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Muscle cars rose to prominence in the second half of the ’60s and made such a lasting impact on the industry that this era is now widely considered the golden era. By the late 1970s, however, the oil embargo and new and more stringent emissions regulations had led to a downfall for the American auto industry—this “Malaise era” undermined the entire muscle car push. That led to several once-dominant models being discontinued, many for good. A few had revivals, but it didn’t go very well given the poor treatment of muscle cars in the ’80s and early ’90s.
Some muscle car nameplates are iconic simply because they were of a different time and some would consider a revival almost sacrilegious. Yet, several classic muscle cars are still amazing and instantly remind buyers of the power and magic they had and would be more than worthy of a revival today. Here’s how ten of the best discontinued muscle car names rank and a reminder of how bringing them back today would be terrific.
10 Buick Gran Sport
Most identify Buick with the everyday family cars the brand currently produces, but the Gran Sport was proof it could make muscle cars as well as anyone of the time. There were various models of the Gran Sport from the mid-’60s through the mid-’70s, ranging from the GS 350 to the GS 400 on up to the GS 455. The 1970 GS 455 was available in an even more powerful version called the “Stage 1”, that made it one of the quickest muscle cars of its time with a 13.38 quarter-mile time.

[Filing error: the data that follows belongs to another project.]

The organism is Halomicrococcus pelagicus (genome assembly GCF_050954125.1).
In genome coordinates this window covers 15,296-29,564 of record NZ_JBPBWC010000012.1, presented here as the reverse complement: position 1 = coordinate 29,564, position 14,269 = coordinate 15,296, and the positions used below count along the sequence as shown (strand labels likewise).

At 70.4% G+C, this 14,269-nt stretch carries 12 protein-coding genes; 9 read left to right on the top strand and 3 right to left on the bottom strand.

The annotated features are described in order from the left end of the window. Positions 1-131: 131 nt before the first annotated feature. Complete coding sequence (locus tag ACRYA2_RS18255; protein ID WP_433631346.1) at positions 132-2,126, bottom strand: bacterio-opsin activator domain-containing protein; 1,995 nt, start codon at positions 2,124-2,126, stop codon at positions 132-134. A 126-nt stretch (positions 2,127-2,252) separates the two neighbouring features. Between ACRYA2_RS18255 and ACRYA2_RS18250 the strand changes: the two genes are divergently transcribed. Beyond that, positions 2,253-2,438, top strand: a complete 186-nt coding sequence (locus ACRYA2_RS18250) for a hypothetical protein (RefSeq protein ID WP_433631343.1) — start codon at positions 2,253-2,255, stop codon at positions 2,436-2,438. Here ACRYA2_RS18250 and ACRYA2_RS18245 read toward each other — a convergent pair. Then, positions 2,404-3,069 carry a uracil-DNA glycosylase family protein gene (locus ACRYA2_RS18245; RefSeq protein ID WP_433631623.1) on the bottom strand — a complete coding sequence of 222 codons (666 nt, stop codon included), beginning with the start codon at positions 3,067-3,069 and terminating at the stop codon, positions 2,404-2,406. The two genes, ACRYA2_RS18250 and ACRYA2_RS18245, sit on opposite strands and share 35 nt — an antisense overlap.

9 Plymouth GTX
Thanks to the Fast and the Furious movies, this once-overlooked car is now getting the respect it deserves. Produced from 1966 to 1971, the GTX was utterly gorgeous, with the sleek nose and extended front hood making it look like it was reaching for high speeds.
That was backed by the 440 c.i. V8 that offered 375 hp, a top speed of 121 mph. One would think the F&F movies would have pushed a revival, but as it is, the GTX remains a classic of its time that would be a fine ride today.
8 Oldsmobile 442
Sadly, the Oldsmobile 442 is more famous for being one of the worst victims of the malaise era. This is a shame because, in its prime, it was one of the best muscle cars on the market. As with other muscle cars, this was a heavy midsize coupe, but after 1964 it was fitted with a 400 c.i, V8 that provided 350 hp, with more available. As with other GM muscle cars, it got a larger engine for 1970, that being a 455 c.i. monster that, with the W-30 package, was rated at 370 hp.
By the late 1970s, the 442 had sunk with weaker engines and bodies that marred its reputation before its end. While engines may have gotten bigger, the 442 could still be a fine muscle car to succeed in today’s world.
7 Ford Torino
Whether just the standard Torino, the Cobra, or the GT, this muscle car was a standout of the era. It still has wide respect, including being used in movies, yet a full revival has oddly never been done. That seems confusing given just how many attractive versions and wide-ranging engine choices were available.
The Cobra was arguably the best of the bunch, featuring a 429 V8 putting out 360 hp, but even the GT Sport convertibles were great cars. Given how well-known the name is, a revival of the Torino would be great for muscle car lovers.
6 Buick Wildcat